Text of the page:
• Many allergy sufferers know that antihistamines work for their symptoms but also make them sleepy.
• But the use of medication to force children or adults to sleep is generally not the best idea.
For people who take an antihistamine such as Benadryl or piriton for a cold or allergies, drowsiness is often a welcome side effect.
To some, they go to the extent of abusing over-the-counter drugs to counter the loss of sleep.
But a Nairobi based medical practitioner John Kamau cautions against turning to this type of medication as a sleep aid.
“Many allergy sufferers know that antihistamines work for their symptoms but also make them sleepy. People sometimes turn to these medications to help them sleep, even when they’re not sick. But the use of medication to force children or adults to sleep is generally not the best idea,” said Dr Kamau
Antihistamines have side effects that include altered mental state, urinary retention and dry mouth. While these side effects are generally mild and well-tolerated in young patients without other medical problems, they can pose a risk, especially for the elderly.
“Use of antihistamines can lead to sleepwalking and other parasomnias. That can definitely occur with Benadryl just as with other hypnotic agents like Ambien,” Kamau said.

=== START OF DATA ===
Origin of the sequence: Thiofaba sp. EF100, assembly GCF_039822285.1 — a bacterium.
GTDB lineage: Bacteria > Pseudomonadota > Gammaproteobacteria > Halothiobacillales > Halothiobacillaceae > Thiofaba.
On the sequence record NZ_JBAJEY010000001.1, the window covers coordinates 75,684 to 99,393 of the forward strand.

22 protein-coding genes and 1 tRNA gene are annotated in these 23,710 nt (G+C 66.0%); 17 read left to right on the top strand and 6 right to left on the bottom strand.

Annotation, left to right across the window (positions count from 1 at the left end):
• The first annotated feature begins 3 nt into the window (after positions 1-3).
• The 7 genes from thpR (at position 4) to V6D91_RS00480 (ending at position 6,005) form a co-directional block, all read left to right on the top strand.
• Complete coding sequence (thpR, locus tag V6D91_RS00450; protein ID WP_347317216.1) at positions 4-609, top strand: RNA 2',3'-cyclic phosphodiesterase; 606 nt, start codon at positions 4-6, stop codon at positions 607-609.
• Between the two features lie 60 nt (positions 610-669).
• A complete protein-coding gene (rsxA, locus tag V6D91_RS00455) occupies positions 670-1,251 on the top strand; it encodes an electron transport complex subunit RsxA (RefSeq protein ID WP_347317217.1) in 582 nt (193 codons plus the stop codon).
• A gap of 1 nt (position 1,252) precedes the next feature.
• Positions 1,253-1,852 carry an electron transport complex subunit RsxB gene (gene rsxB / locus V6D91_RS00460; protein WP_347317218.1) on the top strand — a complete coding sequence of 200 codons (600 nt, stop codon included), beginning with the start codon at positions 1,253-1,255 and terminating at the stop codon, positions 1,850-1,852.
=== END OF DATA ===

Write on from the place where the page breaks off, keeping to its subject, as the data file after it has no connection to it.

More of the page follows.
While antihistamines may help you to fall asleep, overall sleep quality is usually not very good, he said. Sometimes, they even have the opposite effect and cause hyperactivity, especially in children.
“Using Benadryl or an antihistamine for sleep has no long term benefit,” Kamau said.
“Most people develop a tolerance very quickly and will start to abuse the drugs to get any sleep.”
Many over-the-counter sleep aids are simply antihistaminic drugs repackaged and labelled as something to help you achieve sleep, he cautioned.
Kamau recommends that people who suffer from long-term insomnia visit a physician or sleep disorders specialist to address the problem, which could result from medical issues such as lack of sleep, depression, low blood pressure, difficulty in passing urine, muscle twitching, irritability, loss of appetite, muscle weakness.
“For many people, insomnia is short-term due to a stressful event or family problems. In this context, for a brief period, it’s not unreasonable to consider pharmacological agents to help you get to sleep but even in this situation people should consult a physician to determine what medication might work best,” Kamau said.
He said that piriton should be avoided by breastfeeding mothers as its content may pass through breastmilk.
“If you have diabetes, be aware that piriton syrup contains sugar. Prolonged use for long periods could cause tooth decay, so be sure to clean your teeth regularly,” he said.
Kamau advised incorporating lifestyle changes by including physical activities in your daily routine, limiting the daytime naps, paying attention to how much and what you eat before bed and also sticking to a sleep schedule.
Edited by D Tarus